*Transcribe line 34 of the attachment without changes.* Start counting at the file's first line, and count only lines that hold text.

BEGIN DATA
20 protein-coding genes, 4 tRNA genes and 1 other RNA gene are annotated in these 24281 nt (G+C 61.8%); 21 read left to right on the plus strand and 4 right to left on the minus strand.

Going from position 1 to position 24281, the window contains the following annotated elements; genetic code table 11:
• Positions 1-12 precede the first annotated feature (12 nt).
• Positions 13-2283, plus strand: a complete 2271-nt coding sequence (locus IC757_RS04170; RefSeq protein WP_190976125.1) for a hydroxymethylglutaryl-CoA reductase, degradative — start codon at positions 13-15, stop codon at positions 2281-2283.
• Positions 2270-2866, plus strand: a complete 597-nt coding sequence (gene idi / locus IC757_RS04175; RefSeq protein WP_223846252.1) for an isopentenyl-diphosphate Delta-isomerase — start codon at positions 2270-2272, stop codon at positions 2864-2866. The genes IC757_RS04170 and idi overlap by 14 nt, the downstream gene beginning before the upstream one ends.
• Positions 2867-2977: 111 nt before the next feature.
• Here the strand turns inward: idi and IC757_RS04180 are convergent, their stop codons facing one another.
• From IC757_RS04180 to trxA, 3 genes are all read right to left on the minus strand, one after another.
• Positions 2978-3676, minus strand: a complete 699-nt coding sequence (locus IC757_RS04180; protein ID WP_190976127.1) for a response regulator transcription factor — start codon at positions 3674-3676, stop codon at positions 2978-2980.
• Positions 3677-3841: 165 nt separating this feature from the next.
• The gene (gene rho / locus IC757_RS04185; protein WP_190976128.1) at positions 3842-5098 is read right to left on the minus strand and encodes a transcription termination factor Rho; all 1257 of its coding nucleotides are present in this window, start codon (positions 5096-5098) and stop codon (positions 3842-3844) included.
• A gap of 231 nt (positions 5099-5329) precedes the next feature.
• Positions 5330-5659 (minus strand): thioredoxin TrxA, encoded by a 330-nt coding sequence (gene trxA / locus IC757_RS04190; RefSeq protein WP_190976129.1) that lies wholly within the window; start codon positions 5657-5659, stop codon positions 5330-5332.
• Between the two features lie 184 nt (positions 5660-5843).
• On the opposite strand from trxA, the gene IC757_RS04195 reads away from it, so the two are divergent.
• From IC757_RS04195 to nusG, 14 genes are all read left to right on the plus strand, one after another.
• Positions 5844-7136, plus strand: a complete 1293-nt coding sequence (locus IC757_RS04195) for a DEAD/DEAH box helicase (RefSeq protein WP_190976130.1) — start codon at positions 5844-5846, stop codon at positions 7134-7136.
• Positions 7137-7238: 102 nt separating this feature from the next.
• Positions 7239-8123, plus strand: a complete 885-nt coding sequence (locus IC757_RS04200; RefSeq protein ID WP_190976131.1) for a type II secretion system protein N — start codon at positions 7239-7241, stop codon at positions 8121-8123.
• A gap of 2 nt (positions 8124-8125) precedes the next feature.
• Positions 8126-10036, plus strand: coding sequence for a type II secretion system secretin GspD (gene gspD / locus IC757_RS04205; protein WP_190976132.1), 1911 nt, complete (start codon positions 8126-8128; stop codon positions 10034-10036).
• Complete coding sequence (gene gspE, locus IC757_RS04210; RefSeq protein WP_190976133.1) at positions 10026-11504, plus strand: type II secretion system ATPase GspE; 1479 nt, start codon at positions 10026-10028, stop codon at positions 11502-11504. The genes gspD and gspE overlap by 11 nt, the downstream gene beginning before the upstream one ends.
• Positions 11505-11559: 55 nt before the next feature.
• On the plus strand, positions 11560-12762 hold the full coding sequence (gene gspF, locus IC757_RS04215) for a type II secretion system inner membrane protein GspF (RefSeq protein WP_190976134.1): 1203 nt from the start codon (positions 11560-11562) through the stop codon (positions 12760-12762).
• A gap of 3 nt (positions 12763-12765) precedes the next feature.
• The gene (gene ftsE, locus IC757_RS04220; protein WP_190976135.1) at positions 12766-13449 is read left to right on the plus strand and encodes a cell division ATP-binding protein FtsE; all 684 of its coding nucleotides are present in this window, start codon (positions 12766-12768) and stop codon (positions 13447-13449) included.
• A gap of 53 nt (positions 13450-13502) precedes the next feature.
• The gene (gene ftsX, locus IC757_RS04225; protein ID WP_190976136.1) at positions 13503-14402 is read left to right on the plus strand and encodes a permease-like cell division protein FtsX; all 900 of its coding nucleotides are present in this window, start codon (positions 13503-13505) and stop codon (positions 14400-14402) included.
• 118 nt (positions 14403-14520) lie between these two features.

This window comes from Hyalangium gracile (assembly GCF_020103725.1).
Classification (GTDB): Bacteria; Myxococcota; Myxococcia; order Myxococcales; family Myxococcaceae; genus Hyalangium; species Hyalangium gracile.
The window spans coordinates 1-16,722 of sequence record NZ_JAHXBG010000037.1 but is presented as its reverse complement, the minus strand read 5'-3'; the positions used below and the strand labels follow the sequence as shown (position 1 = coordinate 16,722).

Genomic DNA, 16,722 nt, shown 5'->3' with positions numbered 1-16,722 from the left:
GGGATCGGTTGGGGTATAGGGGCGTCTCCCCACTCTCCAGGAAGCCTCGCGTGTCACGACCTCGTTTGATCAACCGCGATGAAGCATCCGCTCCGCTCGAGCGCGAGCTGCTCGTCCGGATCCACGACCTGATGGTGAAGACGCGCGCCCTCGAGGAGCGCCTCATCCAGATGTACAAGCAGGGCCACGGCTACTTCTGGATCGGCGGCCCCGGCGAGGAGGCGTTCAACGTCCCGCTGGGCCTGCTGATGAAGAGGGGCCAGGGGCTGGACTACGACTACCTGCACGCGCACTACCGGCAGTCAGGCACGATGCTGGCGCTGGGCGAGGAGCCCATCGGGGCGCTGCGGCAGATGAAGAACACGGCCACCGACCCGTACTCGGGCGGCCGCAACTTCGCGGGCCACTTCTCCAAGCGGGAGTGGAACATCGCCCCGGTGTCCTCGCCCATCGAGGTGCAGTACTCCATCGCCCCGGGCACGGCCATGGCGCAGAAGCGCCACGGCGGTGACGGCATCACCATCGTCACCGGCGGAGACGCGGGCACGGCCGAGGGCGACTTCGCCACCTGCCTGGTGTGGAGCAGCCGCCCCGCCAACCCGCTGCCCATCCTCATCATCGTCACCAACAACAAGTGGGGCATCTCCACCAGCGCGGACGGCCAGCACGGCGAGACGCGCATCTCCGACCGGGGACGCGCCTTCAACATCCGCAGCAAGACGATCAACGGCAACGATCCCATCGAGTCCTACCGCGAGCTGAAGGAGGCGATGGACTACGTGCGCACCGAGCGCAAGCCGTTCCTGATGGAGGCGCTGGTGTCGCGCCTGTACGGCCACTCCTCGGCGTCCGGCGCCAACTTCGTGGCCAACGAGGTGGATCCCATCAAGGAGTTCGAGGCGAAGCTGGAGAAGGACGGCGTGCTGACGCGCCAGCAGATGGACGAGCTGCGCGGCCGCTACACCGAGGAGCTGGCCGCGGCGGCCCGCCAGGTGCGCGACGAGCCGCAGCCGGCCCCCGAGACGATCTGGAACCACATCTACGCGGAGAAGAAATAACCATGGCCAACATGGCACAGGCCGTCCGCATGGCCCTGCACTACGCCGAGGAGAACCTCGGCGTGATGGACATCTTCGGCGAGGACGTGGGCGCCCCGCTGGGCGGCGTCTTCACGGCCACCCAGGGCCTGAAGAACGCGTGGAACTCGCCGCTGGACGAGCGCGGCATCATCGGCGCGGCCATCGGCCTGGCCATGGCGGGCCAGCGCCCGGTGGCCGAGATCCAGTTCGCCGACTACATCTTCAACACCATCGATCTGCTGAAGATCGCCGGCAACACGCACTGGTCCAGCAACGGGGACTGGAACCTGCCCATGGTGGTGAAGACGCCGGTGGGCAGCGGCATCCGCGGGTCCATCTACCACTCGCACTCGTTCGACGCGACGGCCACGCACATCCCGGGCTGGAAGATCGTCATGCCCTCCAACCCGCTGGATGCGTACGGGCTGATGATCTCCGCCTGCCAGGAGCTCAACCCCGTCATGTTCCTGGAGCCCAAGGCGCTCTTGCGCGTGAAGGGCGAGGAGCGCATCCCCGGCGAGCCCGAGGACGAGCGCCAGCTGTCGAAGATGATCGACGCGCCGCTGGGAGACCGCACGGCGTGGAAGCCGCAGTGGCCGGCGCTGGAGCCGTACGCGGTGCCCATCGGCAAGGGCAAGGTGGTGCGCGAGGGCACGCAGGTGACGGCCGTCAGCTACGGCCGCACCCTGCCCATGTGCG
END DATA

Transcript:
GGGATCGGTTGGGGTATAGGGGCGTCTCCCCACTCTCCAGGAAGCCTCGCGTGTCACGACCTCGTTTGATCAACCGCGATGAAGCATCCGCTCCGCTCGAGCGCGAGCTGCTCGTCCGGATCCACGACCTGATGGTGAAGACGCGCGCCCTCGAGGAGCGCCTCATCCAGATGTACAAGCAGGGCCACGGCTACTTCTGGATCGGCGGCCCCGGCGAGGAGGCGTTCAACGTCCCGCTGGGCCTGCTGATGAAGAGGGGCCAGGGGCTGGACTACGACTACCTGCACGCGCACTACCGGCAGTCAGGCACGATGCTGGCGCTGGGCGAGGAGCCCATCGGGGCGCTGCGGCAGATGAAGAACACGGCCACCGACCCGTACTCGGGCGGCCGCAACTTCGCGGGCCACTTCTCCAAGCGGGAGTGGAACATCGCCCCGGTGTCCTCGCCCATCGAGGTGCAGTACTCCATCGCCCCGGGCACGGCCATGGCGCAGAAGCGCCACGGCGGTGACGGCATCACCATCGTCACCGGCGGAGACGCGGGCACGGCCGAGGGCGACTTCGCCACCTGCCTGGTGTGGAGCAGCCGCCCCGCCAACCCGCTGCCCATCCTCATCATCGTCACCAACAACAAGTGGGGCATCTCCACCAGCGCGGACGGCCAGCACGGCGAGACGCGCATCTCCGACCGGGGACGCGCCTTCAACATCCGCAGCAAGACGATCAACGGCAACGATCCCATCGAGTCCTACCGCGAGCTGAAGGAGGCGATGGACTACGTGCGCACCGAGCGCAAGCCGTTCCTGATGGAGGCGCTGGTGTCGCGCCTGTACGGCCACTCCTCGGCGTCCGGCGCCAACTTCGTGGCCAACGAGGTGGATCCCATCAAGGAGTTCGAGGCGAAGCTGGAGAAGGACGGCGTGCTGACGCGCCAGCAGATGGACGAGCTGCGCGGCCGCTACACCGAGGAGCTGGCCGCGGCGGCCCGCCAGGTGCGCGACGAGCCGCAGCCGGCCCCCGAGACGATCTGGAACCACATCTACGCGGAGAAGAAATAACCATGGCCAACATGGCACAGGCCGTCCGCATGGCCCTGCACTACGCCGAGGAGAACCTCGGCGTGATGGACATCTTCGGCGAGGACGTGGGCGCCCCGCTGGGCGGCGTCTTCACGGCCACCCAGGGCCTGAAGAACGCGTGGAACTCGCCGCTGGACGAGCGCGGCATCATCGGCGCGGCCATCGGCCTGGCCATGGCGGGCCAGCGCCCGGTGGCCGAGATCCAGTTCGCCGACTACATCTTCAACACCATCGATCTGCTGAAGATCGCCGGCAACACGCACTGGTCCAGCAACGGGGACTGGAACCTGCCCATGGTGGTGAAGACGCCGGTGGGCAGCGGCATCCGCGGGTCCATCTACCACTCGCACTCGTTCGACGCGACGGCCACGCACATCCCGGGCTGGAAGATCGTCATGCCCTCCAACCCGCTGGATGCGTACGGGCTGATGATCTCCGCCTGCCAGGAGCTCAACCCCGTCATGTTCCTGGAGCCCAAGGCGCTCTTGCGCGTGAAGGGCGAGGAGCGCATCCCCGGCGAGCCCGAGGACGAGCGCCAGCTGTCGAAGATGATCGACGCGCCGCTGGGAGACCGCACGGCGTGGAAGCCGCAGTGGCCGGCGCTGGAGCCGTACGCGGTGCCCATCGGCAAGGGCAAGGTGGTGCGCGAGGGCACGCAGGTGACGGCCGTCAGCTACGGCCGCACCCTGCCCATGTGCG